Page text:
That could be the reason HMS went to teenager William Byron to drive the No. 5 car even though owner Rick Hendrick seemed reluctant earlier this season. Remember, Elliott spent two years running XFINITY even though he was a championship-caliber driver. Hendrick likes to cultivate young talent, utilizing its relative stability rather than rush someone up too soon.

But consider how Byron comes up to the Cup Series: bringing sponsor Liberty University along with him. The press release Wednesday says Liberty and Axalta Coating Systems will cover a majority of races at the No. 5 car; we don’t know an exact number for the college but it’s clear it will be several races.

Let’s say Matt Kenseth was tabbed as a one-year replacement instead to give Byron some more time to develop. You think Liberty would have either A) backed Cup and XFINITY at the same time or B) wanted to build a branding campaign around a 45-year-old? There’s a hard truth in that.

So Hendrick would need to find sponsorship for Kenseth, a bit of a tall order considering the 2017 shortfall he’s currently experiencing at Joe Gibbs Racing. Considering the dramatic loss in deals, combined with further contracts expiring in 2018 (Alex Bowman is still an unproven commodity of sorts with Nationwide) and the financial risk was not worth taking. Sports is a business, after all….

We’ve talked about the sport’s three biggest teams but there are plenty more jostling with sponsorship concerns. Richard Childress Racing is losing Menards to the Wood Brothers and will need backing for its third car to continue full-time beyond this season. Chip Ganassi Racing is busy replacing Target for former point leader Kyle Larson in 2018. Roush Fenway Racing ran Ford EcoBoost once for two-time winner Ricky Stenhouse Jr. and Roush Performance Parts a handful of times for Trevor Bayne. But there’s one notable exception we haven’t mentioned…

Team Penske

Penske has two rock solid sponsorship deals in Shell/Pennzoil and Miller Lite. That allows them to fill in smaller deals here and there and remain financially stable for two championship-caliber teams: Joey Logano and Brad Keselowski. What sets those two drivers apart? Logano was once labeled the “best driver of the next generation” by Mark Martin and has already racked up 18 Cup Series wins by the age of 27.

Keselowski, for his part knows how to use social media better than anyone on the Cup circuit. That instant connection to fans also turns into a measurable return on investment for sponsors regardless of on-track performance. While he’s aging (33) that’s still within the coveted 18-34 market that makes advertisers drool.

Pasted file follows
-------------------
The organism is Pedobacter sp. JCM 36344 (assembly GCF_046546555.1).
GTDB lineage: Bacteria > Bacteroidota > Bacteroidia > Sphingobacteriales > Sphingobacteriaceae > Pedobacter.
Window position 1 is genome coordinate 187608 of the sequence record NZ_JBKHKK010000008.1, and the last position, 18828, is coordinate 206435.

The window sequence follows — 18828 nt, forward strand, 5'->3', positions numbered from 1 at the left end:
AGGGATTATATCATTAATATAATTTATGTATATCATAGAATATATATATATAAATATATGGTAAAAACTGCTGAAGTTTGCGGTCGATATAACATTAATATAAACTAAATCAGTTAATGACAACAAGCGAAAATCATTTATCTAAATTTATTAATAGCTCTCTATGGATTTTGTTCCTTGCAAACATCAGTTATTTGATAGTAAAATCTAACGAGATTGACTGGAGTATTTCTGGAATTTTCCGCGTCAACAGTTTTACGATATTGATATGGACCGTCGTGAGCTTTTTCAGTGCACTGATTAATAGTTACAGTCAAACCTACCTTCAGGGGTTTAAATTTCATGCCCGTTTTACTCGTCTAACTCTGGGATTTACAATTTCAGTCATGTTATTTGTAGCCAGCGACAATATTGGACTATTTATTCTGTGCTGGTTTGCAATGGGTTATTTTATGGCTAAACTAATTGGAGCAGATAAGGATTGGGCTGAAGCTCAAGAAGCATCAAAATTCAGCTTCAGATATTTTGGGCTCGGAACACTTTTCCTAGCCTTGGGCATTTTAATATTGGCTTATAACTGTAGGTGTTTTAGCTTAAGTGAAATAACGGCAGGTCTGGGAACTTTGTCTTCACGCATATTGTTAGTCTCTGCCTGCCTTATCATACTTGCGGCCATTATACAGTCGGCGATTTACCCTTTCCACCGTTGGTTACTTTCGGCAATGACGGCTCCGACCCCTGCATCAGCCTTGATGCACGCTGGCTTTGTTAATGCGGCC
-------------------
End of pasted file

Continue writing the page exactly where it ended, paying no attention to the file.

It’s also put the team in position to expand the right way with Ryan Blaney. They’re in the perfect position to grow under the charter system rather than have the responsibility to keep up four cars.

That’s a closing thought in this sponsorship chase. For teams like Hendrick, folding a team just didn’t ever seem like a viable option. A $350 million outfit is going to go and lease/sell a charter where the going rate is $3-$4 million? That’s not enough to save employees in the shop when the cost of operating one of their top-tier outfits could be ten times that. No, it’s easier to keep the team going, swallow your pride and potentially take a lower-cost sponsor and lower-cost contract from a young kid trying to make it.

Such is the state of the sport in 2017.

Did You Notice? … Quick hits before taking off….

  • Kyle Larson is struggling. The man who’s led the point standings for the bulk of the year lost second place to Kyle Busch last week. Five runs outside the top 20 in the past seven races, paired with no wins is easily his worst stretch of the season. But keep in mind Jimmie Johnson suffered through similar bumps in the road over the summer en route to championships. The real gauge for Larson is Michigan this weekend, a track where he won in June after earning the pole. If the No. 42 team stumbles through a Sunday there, well… maybe there’s more reason to be concerned.
  • Along the same lines, Hendrick could see not one but two of their teams miss the playoffs. While Earnhardt is in a “must win” situation young Chase Elliott is now vulnerable enough that one bad run will knock him out in favor of Clint Bowyer. 10th and 13th the last two races may seem alright but with the way Bowyer’s running, it might not cut it.

 

 

 

About the author

Tom Bowles
 | Website

The author of Did You Notice? (Wednesdays) Tom spends his time overseeing Frontstretch’s 40+ staff members as its majority owner and Editor-in-Chief. Based outside Philadelphia, Bowles is a two-time Emmy winner in NASCAR television and has worked in racing production with FOX, TNT, and ESPN while appearing on-air for SIRIUS XM Radio and FOX Sports 1's former show, the Crowd Goes Wild. He most recently consulted with SRX Racing, helping manage cutting-edge technology and graphics that appeared on their CBS broadcasts during 2021 and 2022.